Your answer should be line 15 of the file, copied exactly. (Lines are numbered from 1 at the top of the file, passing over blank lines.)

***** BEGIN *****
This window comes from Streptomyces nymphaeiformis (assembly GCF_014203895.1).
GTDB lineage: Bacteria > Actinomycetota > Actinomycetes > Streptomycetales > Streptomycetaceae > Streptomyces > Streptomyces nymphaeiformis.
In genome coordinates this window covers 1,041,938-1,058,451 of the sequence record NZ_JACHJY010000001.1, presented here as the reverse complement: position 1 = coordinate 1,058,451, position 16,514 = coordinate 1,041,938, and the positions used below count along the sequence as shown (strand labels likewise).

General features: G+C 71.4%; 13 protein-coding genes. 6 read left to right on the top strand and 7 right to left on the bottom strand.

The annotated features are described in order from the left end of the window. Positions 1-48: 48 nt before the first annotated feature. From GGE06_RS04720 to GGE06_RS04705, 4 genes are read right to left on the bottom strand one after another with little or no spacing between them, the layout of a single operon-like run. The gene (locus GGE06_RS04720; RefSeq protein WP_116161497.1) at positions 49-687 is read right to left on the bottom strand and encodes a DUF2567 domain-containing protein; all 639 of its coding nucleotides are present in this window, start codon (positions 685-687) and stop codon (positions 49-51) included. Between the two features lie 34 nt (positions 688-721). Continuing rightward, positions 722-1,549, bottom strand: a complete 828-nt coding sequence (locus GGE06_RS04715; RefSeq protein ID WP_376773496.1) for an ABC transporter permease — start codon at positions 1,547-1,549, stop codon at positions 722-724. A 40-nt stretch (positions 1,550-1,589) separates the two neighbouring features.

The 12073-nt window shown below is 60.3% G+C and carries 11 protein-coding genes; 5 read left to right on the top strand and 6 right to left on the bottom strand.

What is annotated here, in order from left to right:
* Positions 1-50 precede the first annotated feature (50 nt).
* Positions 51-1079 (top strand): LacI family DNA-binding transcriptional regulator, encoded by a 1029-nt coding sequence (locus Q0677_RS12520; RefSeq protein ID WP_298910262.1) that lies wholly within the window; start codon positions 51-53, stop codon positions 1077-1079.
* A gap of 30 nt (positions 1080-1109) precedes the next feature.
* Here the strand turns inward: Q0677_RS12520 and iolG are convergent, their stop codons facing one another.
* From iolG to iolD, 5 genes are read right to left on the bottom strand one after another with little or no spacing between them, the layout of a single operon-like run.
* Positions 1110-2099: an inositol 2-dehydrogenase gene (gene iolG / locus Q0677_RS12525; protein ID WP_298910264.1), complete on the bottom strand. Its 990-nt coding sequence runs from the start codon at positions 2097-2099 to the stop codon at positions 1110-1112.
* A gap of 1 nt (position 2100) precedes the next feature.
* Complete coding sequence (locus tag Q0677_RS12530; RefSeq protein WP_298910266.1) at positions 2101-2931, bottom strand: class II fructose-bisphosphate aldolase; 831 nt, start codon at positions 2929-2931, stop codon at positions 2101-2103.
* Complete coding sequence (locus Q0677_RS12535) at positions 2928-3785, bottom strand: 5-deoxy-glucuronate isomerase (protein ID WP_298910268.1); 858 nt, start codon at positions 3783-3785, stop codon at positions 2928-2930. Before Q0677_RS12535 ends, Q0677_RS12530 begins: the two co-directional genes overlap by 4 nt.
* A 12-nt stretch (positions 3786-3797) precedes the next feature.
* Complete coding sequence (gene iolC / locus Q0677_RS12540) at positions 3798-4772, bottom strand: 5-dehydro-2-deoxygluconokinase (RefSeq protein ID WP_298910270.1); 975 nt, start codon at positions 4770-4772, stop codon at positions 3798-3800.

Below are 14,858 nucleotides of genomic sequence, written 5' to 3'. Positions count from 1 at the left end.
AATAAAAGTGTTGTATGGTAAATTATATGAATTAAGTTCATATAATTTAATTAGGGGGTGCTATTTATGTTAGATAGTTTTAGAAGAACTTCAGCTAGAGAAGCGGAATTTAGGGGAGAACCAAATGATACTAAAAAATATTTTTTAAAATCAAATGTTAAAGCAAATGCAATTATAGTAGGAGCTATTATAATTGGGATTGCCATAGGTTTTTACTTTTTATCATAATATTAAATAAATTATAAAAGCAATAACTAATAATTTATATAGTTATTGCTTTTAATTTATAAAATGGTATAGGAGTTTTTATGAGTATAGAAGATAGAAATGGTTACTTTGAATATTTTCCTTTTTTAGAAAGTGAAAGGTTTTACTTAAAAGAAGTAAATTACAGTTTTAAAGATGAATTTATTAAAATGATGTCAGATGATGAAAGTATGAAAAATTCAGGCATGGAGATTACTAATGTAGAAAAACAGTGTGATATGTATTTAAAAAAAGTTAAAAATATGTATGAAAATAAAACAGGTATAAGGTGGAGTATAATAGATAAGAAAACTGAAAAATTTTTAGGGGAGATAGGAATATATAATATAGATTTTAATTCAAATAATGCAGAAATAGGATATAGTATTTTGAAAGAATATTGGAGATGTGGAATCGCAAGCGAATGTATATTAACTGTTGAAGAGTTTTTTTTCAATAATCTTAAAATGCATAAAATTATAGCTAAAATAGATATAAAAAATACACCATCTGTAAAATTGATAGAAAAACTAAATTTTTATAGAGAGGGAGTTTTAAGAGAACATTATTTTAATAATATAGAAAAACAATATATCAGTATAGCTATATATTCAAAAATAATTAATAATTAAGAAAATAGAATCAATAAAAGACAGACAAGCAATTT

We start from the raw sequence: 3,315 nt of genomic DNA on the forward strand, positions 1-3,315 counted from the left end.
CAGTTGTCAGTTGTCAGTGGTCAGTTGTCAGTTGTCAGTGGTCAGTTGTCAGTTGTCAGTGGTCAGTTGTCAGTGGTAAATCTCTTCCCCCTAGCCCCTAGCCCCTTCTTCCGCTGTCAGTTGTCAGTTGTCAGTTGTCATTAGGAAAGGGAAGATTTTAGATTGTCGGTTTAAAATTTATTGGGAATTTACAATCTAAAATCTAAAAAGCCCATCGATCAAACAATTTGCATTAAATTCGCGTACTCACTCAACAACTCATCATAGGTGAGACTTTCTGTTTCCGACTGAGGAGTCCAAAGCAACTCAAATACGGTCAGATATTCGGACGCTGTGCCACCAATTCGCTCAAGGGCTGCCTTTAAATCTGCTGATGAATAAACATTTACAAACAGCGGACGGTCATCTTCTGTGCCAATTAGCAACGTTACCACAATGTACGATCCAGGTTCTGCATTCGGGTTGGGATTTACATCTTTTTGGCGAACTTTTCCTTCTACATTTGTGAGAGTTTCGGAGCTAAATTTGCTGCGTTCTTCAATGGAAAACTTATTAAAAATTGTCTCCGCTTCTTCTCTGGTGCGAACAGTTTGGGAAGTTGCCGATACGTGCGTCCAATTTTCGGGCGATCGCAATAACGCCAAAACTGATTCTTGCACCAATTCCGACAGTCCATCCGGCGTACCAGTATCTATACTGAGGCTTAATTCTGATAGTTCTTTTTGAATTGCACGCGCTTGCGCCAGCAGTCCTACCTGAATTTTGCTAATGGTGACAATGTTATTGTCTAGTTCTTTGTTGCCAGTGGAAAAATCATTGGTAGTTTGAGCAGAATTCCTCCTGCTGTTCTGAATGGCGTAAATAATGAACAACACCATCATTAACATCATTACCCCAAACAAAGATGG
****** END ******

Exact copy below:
* Complete coding sequence (locus tag Q0677_RS12530; RefSeq protein WP_298910266.1) at positions 2101-2931, bottom strand: class II fructose-bisphosphate aldolase; 831 nt, start codon at positions 2929-2931, stop codon at positions 2101-2103.